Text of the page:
Defining stable steadystate phases of open systems
Sarang Gopalakrishnan Princeton University
The steady states of dynamical processes can exhibit stable nontrivial phases, which can also serve as faulttolerant classical or quantum memories. For Markovian quantum (classical) dynamics, these steady states are extremal eigenvectors of the nonHermitian operators that generate the dynamics, i.e., quantum channels (Markov chains). However, since these operators are nonHermitian, their spectra are an unreliable guide to dynamical relaxation timescales or to stability against perturbations. We propose an alternative dynamical criterion for a steady state to be in a stable phase, which we name uniformity: informally, our criterion amounts to requiring that, under sufficiently small local perturbations of the dynamics, the unperturbed and perturbed steady states are related to one another by a finitetime dissipative evolution. We show that this criterion implies many of the properties one would want from any reasonable definition of a phase. We prove that uniformity is satisfied in a canonical classical cellular automaton, and provide numerical evidence that the gap determines the relaxation rate between nearby steady states in the same phase, a situation we conjecture holds generically whenever uniformity is satisfied. We further conjecture some sufficient conditions for a channel to exhibit uniformity and therefore stability.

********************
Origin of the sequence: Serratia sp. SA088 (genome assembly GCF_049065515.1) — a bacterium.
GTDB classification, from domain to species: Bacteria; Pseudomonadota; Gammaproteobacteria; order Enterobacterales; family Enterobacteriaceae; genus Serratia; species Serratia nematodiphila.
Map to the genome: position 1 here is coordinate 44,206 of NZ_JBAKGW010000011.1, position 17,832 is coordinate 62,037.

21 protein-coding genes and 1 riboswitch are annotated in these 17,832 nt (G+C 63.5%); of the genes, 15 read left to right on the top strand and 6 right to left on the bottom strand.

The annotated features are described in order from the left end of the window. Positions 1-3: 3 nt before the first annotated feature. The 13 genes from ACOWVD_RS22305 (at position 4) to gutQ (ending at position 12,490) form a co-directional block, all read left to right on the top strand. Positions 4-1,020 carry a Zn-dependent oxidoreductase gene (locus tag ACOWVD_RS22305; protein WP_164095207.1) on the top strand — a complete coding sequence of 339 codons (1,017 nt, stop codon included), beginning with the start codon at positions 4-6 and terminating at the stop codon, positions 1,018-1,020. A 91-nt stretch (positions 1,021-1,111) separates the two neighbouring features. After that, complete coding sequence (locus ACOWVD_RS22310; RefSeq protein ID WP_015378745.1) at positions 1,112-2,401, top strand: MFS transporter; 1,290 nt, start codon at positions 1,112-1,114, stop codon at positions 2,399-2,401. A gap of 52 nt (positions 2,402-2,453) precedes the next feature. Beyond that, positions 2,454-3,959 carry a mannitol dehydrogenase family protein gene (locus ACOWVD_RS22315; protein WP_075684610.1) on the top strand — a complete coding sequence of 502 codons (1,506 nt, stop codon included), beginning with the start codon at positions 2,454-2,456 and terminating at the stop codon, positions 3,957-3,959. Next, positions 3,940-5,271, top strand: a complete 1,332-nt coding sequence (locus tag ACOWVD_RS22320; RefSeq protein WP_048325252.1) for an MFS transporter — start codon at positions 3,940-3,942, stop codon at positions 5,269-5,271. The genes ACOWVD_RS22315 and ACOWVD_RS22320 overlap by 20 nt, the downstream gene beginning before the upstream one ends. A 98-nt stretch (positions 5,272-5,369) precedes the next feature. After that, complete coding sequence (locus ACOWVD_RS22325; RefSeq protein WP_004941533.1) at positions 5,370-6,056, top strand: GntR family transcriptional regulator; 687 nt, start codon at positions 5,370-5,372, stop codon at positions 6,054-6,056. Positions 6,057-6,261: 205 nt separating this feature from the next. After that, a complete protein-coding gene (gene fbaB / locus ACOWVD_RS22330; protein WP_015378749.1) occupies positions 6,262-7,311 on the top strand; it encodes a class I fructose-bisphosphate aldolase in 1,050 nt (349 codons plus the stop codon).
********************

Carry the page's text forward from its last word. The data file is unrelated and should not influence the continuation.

Certifying almost all quantum states with few singlequbit measurements
HsinYuan Huang California Institute of Technology (Caltech)